Firefox for Android is a good choice. I rarely use Chrome on Android.

          2. Yugguy

            Re: Any handset? Not mine.

            Ah-the question confused me as I presumed Dolphin was a form of phone as per the mentioned Nokia 6320.

            The standard CyanogenOS browser seems fine, but I also have the CM Browser.

            1. Yugguy

              Re: Any handset? Not mine.

              I'll stand my comment though, echoed on many reviews and forums, that part of the reason these cyanogenos phones are so good is that they're not laden down with either manufacturer or google bloatware that crucially you often have no way of disabling or removing.

            2. John Cupitt

              Re: Any handset? Not mine.

              The CyanogenOS browser is based on Chrome and is probably also vulnerable to this bug.


              The CM Browser is just a thin wrapper over Chrome and is probably also vulnerable to this bug.

              Firefox uses a different rendering and javascript engine, but will obviously also have bugs.

              The best way to avoid vulnerabilities is to use a well-supported browser and to keep up to date with the latest patches.

    2. Phil Kingston

      Re: Any handset? Not mine.

      Sounds like you installed the wrong ROM for you.

      But with you on going the non-mainstream handset choice.

  4. Anonymous Coward
    Anonymous Coward


    Why is it that when we see the word "exploit" or the phrase "security problems/issues", the article is always about Microsoft?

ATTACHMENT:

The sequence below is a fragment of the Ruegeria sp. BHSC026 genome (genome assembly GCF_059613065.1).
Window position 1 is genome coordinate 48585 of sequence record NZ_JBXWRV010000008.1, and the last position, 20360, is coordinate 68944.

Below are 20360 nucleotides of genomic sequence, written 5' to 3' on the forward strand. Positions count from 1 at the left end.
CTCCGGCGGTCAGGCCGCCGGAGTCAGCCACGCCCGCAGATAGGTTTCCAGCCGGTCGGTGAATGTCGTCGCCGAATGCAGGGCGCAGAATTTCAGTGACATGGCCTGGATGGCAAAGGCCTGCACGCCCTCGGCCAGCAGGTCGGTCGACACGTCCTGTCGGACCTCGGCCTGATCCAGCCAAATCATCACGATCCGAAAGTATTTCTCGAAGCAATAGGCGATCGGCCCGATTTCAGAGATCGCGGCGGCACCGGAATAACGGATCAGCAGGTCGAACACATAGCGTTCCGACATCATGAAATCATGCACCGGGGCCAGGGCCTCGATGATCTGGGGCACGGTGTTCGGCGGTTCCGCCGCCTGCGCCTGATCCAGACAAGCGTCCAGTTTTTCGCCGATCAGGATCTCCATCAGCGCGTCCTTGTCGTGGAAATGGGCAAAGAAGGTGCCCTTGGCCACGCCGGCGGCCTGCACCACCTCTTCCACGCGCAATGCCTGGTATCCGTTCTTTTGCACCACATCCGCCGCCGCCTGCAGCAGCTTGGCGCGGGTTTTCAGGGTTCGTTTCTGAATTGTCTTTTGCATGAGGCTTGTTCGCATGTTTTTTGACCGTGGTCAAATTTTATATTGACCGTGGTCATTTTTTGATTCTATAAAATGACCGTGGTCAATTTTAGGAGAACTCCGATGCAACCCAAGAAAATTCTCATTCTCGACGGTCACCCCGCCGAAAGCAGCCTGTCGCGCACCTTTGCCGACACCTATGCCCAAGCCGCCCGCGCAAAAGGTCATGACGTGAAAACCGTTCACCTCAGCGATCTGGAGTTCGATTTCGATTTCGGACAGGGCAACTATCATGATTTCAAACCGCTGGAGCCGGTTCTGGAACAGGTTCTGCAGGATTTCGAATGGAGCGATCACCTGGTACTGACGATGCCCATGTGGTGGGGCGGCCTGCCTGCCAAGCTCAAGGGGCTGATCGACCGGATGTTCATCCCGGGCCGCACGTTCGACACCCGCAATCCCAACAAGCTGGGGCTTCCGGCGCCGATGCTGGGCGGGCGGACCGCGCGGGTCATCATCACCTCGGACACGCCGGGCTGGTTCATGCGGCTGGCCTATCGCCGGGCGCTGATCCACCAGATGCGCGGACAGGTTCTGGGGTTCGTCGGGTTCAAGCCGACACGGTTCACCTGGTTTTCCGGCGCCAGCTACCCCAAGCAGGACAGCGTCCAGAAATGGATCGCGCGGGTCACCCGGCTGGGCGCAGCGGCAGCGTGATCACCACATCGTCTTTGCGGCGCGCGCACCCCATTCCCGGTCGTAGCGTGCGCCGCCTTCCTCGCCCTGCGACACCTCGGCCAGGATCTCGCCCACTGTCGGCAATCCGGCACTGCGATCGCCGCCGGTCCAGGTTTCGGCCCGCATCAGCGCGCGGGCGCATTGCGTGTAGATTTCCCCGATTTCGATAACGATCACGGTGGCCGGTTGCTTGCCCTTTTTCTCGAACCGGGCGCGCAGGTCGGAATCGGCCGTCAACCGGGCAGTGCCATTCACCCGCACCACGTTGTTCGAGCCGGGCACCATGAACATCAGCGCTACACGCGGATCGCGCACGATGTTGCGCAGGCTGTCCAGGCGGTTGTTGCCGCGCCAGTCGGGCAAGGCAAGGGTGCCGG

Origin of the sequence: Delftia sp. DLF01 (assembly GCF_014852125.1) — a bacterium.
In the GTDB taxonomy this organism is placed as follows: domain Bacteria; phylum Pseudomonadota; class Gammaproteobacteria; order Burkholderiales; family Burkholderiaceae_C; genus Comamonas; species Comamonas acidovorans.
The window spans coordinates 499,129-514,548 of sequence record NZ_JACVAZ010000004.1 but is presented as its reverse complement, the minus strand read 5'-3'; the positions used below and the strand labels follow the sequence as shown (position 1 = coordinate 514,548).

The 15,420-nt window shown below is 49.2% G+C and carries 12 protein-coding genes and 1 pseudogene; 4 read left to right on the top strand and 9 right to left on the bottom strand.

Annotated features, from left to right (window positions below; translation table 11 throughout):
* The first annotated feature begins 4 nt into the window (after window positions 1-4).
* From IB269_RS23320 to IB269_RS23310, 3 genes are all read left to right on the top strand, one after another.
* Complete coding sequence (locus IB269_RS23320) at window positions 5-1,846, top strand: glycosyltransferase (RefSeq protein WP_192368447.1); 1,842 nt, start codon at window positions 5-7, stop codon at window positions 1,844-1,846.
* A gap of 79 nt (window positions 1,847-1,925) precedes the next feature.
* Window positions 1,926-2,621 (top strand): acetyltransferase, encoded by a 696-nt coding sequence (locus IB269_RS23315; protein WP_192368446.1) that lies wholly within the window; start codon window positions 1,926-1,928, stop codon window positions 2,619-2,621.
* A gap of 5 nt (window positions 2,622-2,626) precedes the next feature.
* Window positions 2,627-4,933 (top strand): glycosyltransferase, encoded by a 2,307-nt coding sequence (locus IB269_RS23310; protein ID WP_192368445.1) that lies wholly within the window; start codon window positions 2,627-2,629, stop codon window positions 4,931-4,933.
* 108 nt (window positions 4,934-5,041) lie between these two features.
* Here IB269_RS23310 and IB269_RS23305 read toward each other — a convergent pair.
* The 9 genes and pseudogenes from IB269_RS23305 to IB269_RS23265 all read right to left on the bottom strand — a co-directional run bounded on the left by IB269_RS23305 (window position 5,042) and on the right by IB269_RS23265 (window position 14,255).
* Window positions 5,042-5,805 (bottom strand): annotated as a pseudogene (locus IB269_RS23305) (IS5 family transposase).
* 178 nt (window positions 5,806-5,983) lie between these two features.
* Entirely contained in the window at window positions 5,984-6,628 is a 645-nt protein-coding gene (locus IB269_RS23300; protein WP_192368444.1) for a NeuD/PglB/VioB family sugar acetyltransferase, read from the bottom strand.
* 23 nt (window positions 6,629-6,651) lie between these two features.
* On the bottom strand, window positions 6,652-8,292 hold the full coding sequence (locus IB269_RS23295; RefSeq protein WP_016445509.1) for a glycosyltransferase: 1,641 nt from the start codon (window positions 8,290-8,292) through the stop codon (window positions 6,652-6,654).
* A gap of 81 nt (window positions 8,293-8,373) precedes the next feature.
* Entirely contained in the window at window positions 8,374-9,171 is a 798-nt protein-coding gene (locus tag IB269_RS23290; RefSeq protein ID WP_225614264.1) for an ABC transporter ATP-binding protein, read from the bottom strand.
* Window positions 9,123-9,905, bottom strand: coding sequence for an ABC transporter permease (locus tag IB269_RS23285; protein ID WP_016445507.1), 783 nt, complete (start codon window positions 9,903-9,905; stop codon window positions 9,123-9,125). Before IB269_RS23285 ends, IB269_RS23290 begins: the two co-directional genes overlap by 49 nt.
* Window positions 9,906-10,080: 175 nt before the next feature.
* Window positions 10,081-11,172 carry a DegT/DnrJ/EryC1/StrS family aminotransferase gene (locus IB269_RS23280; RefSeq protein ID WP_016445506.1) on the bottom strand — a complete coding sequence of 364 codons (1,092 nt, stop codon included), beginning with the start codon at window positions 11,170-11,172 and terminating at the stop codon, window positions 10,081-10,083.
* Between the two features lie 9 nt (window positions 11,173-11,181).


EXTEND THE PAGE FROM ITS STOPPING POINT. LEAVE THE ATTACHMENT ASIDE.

People need to give themselves a shake and stop using MS products!

    1. Anonymous Blowhard

      Re: Surprise!

      Yes, Microsoft Android and Microsoft Chrome really do show how much Microsoft care about users of those products...

  5. NotWorkAdmin


    I wonder at what point it will become clear allowing remote code to execute locally is a bad idea.

    1. sabroni Silver badge

      Re: Javscript

      Just as soon as everyone becomes capable of writing all the apps they need themselves?

  6. dotdavid

    At least this is in Chrome rather than some Android core lib; you can get an update from the Play Store rather than waiting for carriers/manufacturers.

    Even the core WebView component is a Play Store app now, to help address that issue.

  7. sabroni Silver badge

    Single exploit gives total pwnage.

    If it was on Windows Phone this place would be full of smartarses mouthing off about how shit MS are. You know, how hacking a browser should never compromise core system components, how MS don't sandbox things properly and their security implementation is flawed.

    You never see that kind of helpful wisdom sharing on articles about Google vulnerabilities.

    1. Thecowking

      Re: Single exploit gives total pwnage.

      I think we just did.

      1. sabroni Silver badge

        Re: I think we just did.

        One smartarse isn't a forum full. Compare and contrast, both articles are 2 days old: Currently 108 comments currently 20 comments including this.

  8. oneeye

    javascript = ad networks !!

    Really surprised that the article did not mention ad networks that could be used to deliver the exploits. Which is a growing problem for mobile. But fortunately,there are several browsers now that blocking can be used on. Plus many apps that do this globally, including noroot firewall apps.

    The researcher Guang, is one of 360 s group that found the stagefright 2 vuln.,right after the first notices of the original vuln affecting mms. They had a blog post about the mp3,mp4 being a part of the stagefright vulnerabilities, months before Zimperium announced them. They also mentioned that file managers with media players were at risk. I know because I contacted the developer of the app I use. Total commander then updated with a warning notice for this vuln. placed before playing any media. The fix for stagefright 2 is finally in the update 5.1.1 os for AOSP. and Marshmallow has it too.